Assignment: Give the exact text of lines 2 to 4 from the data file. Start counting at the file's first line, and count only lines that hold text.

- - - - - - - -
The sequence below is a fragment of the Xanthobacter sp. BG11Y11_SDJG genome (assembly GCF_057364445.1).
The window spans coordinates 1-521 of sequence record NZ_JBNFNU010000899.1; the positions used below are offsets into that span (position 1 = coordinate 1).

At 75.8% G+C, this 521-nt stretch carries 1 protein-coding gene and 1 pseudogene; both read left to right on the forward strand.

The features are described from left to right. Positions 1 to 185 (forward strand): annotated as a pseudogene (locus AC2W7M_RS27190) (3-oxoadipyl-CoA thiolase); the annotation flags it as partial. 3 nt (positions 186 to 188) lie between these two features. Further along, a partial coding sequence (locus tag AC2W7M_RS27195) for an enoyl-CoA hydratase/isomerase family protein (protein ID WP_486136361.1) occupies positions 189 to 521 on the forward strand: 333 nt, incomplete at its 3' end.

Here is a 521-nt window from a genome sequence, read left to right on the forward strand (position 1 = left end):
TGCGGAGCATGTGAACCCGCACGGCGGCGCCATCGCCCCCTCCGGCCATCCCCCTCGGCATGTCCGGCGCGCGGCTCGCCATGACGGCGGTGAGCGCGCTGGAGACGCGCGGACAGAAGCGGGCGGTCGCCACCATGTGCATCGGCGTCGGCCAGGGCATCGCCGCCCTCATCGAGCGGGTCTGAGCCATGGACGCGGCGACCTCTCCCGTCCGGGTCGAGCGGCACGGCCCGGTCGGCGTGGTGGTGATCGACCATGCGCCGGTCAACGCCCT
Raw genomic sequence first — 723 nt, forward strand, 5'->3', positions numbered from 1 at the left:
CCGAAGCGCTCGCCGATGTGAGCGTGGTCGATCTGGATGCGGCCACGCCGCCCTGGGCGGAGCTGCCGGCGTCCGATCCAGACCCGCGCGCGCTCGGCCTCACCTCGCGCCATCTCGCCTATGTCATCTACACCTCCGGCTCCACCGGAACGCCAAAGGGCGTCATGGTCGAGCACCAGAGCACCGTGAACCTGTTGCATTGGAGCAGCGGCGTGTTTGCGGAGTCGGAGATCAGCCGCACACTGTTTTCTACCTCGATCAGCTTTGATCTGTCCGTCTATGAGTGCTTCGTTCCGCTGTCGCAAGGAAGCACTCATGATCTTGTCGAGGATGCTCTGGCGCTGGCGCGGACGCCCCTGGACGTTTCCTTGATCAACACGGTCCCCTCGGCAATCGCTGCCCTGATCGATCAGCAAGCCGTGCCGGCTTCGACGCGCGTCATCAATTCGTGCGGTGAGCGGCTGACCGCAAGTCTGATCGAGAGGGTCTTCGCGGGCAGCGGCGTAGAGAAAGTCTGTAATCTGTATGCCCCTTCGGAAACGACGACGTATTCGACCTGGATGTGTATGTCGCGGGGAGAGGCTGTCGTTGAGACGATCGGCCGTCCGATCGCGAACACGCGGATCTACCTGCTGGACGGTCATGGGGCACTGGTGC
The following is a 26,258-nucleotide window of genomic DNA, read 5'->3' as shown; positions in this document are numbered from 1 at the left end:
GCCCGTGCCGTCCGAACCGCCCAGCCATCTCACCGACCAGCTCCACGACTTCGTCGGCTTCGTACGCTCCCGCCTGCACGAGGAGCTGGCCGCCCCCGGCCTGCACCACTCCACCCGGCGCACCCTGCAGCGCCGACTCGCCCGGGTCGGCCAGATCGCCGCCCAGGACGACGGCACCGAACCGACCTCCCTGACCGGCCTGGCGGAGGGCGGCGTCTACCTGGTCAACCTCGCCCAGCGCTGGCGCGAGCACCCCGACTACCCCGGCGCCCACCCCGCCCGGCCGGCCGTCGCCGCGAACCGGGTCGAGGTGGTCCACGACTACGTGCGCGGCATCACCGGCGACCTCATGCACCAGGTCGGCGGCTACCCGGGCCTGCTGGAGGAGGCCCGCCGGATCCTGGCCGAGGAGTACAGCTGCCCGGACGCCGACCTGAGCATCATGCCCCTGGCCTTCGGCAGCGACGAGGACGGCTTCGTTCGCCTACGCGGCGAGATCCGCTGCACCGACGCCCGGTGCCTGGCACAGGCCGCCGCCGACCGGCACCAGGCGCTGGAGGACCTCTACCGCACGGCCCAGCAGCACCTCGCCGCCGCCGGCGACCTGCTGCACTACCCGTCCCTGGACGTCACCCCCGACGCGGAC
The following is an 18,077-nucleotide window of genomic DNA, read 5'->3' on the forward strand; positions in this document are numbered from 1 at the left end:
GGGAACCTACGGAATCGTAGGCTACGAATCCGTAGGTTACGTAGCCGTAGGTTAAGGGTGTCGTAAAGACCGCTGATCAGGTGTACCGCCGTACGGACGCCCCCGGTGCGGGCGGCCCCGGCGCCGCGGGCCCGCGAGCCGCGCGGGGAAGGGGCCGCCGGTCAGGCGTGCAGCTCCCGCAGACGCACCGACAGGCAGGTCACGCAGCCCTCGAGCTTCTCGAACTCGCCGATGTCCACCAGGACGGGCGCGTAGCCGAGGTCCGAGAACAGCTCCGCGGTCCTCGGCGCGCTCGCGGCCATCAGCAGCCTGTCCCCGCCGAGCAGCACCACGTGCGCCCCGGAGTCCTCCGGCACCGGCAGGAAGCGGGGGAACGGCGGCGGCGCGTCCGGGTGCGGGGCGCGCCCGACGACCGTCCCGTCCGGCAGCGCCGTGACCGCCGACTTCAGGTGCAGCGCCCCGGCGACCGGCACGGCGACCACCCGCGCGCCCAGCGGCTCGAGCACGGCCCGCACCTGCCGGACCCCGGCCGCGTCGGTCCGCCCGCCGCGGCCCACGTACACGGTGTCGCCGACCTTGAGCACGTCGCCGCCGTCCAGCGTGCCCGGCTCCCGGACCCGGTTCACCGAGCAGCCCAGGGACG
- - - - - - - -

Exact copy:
The window spans coordinates 1-521 of sequence record NZ_JBNFNU010000899.1; the positions used below are offsets into that span (position 1 = coordinate 1).

At 75.8% G+C, this 521-nt stretch carries 1 protein-coding gene and 1 pseudogene; both read left to right on the forward strand.

The features are described from left to right. Positions 1 to 185 (forward strand): annotated as a pseudogene (locus AC2W7M_RS27190) (3-oxoadipyl-CoA thiolase); the annotation flags it as partial. 3 nt (positions 186 to 188) lie between these two features. Further along, a partial coding sequence (locus tag AC2W7M_RS27195) for an enoyl-CoA hydratase/isomerase family protein (protein ID WP_486136361.1) occupies positions 189 to 521 on the forward strand: 333 nt, incomplete at its 3' end.